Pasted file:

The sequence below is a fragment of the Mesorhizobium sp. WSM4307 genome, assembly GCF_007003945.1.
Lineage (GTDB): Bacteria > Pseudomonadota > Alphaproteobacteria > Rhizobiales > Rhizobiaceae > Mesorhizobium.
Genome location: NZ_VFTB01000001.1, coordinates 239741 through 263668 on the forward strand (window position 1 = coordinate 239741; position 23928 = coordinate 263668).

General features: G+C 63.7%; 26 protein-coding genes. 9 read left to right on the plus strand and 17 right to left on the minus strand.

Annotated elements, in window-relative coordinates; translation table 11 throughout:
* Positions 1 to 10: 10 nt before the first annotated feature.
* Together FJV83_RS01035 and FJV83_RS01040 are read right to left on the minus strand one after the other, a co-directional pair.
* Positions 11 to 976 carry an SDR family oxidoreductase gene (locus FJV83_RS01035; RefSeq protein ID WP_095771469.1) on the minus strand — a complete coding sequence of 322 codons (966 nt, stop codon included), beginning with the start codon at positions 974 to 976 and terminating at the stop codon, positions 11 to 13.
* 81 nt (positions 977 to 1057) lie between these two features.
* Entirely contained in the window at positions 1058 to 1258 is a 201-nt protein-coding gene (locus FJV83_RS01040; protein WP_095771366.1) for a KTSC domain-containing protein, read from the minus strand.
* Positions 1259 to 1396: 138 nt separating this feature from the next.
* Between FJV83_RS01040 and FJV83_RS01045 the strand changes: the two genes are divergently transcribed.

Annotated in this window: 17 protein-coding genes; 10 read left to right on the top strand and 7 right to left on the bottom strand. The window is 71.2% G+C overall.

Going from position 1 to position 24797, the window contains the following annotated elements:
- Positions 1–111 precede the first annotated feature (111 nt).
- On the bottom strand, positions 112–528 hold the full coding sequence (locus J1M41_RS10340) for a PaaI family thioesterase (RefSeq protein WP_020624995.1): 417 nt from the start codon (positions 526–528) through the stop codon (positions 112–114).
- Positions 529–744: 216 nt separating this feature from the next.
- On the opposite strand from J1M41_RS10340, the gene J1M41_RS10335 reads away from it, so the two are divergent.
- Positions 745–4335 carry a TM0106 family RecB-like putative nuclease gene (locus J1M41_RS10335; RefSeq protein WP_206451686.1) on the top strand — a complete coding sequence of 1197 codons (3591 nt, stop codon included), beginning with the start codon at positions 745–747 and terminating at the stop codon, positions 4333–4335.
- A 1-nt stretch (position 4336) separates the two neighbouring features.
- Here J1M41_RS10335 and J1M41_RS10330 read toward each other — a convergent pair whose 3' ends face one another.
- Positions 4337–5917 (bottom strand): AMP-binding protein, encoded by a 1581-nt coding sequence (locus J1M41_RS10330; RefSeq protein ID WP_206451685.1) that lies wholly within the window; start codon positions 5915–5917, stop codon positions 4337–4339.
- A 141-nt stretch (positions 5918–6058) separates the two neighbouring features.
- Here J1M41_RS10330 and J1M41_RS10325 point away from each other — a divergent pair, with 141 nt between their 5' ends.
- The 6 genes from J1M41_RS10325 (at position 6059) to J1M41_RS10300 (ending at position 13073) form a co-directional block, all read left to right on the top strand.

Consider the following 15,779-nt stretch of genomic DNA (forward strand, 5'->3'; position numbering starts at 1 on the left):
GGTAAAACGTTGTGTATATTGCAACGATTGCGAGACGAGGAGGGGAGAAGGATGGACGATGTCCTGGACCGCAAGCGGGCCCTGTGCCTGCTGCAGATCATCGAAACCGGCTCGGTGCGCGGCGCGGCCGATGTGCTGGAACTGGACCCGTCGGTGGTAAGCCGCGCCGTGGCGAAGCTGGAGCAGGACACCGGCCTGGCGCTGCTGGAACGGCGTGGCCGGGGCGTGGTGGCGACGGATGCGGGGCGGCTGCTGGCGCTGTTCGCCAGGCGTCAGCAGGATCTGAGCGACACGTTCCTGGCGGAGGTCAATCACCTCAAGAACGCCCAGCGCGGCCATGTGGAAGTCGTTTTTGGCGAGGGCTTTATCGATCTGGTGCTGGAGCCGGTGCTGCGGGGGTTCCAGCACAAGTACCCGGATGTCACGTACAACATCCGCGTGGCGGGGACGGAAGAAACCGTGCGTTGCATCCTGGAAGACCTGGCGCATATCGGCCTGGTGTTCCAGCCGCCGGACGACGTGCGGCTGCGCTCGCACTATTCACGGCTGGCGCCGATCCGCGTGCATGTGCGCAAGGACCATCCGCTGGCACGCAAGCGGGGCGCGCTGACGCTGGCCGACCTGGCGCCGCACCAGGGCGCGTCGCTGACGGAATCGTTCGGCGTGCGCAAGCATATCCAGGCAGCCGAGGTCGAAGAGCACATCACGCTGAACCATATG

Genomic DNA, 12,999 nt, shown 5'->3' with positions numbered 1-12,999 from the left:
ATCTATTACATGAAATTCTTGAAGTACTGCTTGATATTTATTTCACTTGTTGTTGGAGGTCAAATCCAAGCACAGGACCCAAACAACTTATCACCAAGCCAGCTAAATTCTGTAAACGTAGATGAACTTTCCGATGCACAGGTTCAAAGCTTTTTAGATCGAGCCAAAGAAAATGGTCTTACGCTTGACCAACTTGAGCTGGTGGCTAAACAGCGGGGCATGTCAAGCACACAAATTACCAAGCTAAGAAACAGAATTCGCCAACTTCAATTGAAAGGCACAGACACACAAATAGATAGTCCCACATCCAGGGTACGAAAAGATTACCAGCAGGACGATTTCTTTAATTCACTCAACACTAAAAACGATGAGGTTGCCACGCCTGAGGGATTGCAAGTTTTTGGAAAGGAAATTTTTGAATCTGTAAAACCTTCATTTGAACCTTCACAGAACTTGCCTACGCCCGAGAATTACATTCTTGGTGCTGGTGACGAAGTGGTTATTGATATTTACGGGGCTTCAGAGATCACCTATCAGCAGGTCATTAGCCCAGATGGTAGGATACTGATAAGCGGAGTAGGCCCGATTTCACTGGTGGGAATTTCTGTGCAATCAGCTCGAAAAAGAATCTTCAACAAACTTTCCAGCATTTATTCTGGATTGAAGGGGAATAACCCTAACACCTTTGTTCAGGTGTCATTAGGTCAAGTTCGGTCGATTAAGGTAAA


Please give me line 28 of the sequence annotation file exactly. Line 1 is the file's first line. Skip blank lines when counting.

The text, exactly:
Genomic DNA, 12,999 nt, shown 5'->3' with positions numbered 1-12,999 from the left: